"As far as we know, this is the largest and most sophisticated criminal market in which these services are systematically offered."
Market research was not easy, they emphasizeresearchers. In order to access the lists of available user profiles, researchers had to obtain special invitation codes that existing users use. Data collection was also difficult - platform operators actively tracked down “fraudulent” accounts. The researchers also decided to keep the real name of the site a secret in order to minimize the risk of retaliation from market operators.
The price of a "virtual personality"
The price of a user's "virtual identity"The trading floor ranges from $ 1 to about $ 100. Access to cryptocurrency profiles and electronic money transfer platforms seems to be the most valuable. “Just having at least one cryptocurrency profile almost doubles the average profile,” says Allodi.
Another important factor driving up the price isthe wealth of the country in which the user is located. “This makes sense: attackers seeking to impersonate user profiles and monetize them are placing more emphasis on profiles that can bring great financial benefits, and these are mostly found in developed countries,” Campobasso said.
User profiles are also highly valued,which provide access to more than one service, and profiles with “real” fingerprints, as opposed to fingerprints “synthesized” by the platform.
In their article, the researchers also describea few examples of how criminals "arm" these profiles, which they found on the secret Telegram channel used by the platform's clients. In one known attack, an attacker describes how to configure filters for the victim's email mailboxes. The goal is to hide notifications from Amazon related to purchases made by the attacker using the victim's platform account.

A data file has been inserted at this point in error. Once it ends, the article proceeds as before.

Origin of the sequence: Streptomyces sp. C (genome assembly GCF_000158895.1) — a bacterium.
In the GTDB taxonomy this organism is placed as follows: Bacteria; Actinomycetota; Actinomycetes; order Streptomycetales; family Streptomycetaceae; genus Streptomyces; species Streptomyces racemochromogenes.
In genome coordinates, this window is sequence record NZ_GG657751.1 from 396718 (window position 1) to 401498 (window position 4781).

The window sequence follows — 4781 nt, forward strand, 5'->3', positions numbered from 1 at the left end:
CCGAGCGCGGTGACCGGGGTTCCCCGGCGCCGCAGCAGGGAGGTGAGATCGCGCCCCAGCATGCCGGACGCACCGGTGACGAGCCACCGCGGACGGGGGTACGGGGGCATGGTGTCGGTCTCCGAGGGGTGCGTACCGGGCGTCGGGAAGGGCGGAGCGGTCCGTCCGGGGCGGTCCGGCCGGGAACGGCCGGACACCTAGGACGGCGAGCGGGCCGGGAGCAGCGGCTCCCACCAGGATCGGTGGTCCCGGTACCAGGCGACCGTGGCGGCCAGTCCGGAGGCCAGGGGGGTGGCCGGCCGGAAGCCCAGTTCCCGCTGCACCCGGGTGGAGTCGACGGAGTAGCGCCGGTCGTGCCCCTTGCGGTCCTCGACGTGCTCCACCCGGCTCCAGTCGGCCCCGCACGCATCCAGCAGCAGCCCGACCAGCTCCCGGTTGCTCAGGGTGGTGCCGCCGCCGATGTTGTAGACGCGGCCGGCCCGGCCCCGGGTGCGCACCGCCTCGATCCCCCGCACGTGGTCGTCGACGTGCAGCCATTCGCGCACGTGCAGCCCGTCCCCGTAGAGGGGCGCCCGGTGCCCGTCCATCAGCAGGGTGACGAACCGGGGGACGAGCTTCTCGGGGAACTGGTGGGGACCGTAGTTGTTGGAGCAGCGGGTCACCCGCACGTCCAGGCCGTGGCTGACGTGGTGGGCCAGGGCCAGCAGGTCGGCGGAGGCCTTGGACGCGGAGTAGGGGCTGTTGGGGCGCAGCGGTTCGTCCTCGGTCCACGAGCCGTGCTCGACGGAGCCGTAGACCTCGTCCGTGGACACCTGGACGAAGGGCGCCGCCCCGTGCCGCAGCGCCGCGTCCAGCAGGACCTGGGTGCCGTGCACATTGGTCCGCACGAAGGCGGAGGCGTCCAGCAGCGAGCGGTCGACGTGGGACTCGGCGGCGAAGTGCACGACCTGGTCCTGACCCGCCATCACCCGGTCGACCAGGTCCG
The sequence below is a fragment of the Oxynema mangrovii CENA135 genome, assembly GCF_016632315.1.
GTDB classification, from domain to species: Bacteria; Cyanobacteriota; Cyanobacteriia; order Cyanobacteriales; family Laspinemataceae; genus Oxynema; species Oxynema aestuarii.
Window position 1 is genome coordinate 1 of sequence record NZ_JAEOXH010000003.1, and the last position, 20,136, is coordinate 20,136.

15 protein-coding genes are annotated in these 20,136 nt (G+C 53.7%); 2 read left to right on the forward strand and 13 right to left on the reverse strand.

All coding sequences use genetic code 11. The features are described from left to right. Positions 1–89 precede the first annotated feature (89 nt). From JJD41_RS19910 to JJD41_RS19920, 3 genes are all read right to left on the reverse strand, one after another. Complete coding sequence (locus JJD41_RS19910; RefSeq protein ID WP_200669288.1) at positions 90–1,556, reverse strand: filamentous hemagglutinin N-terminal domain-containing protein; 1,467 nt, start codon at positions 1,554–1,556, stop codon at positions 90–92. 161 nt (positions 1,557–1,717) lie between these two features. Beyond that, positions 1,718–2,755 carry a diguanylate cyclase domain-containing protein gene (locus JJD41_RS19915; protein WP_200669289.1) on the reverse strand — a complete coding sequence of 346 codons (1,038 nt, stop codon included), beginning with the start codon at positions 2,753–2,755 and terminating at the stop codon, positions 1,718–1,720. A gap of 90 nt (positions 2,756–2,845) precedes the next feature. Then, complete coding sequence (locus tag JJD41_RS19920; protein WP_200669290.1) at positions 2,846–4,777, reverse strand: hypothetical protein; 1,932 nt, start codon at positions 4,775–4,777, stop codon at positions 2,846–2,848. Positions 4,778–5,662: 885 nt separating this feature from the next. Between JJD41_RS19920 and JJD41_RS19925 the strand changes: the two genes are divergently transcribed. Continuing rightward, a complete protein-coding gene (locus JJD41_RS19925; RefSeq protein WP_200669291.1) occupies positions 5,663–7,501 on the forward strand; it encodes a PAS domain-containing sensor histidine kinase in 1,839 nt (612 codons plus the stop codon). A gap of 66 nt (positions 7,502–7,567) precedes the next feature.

Consequences of trading "digital identities"
However, similar markets exist not only in Russia.
IntSights, a New York-based companyThreat Intelligence, aimed at empowering businesses to “defend ahead,” today announced the release of its latest report, Digital Browser Identification: The Hottest New Product on the Black Market.
The report states that “the emergence of a marketGenesis in November 2018 drew attention to a new type of “digital identity” clandestine service. This type of black market offers complete fingerprinting of the user's web browser and computer characteristics, allowing the attacker to impersonate the victim almost flawlessly. "This gives the digital identity purchaser the ability to access websites as another user and bypass advanced identity protection services." The study claims this includes access to email accounts (e.g. Google, Yahoo, Microsoft), social media profiles (e.g. Facebook, Twitter, LinkedIn), banks and credit card accounts (including PayPal), retail sites and e-commerce (e.g. eBay, Amazon, Best Buy), music services (Spotify), mobility apps (Uber), government services, and even internal login pages.
“Think of it as digital recognitionbut instead of scanning your face to verify your identity, they use your device's web browsing properties, ”suggest the authors of the report. The implications are daunting as it gives anyone the ability to intrude and impersonate a user's identity on the internet, as users usually save their credentials in their browser - even for financial and business websites - for convenience.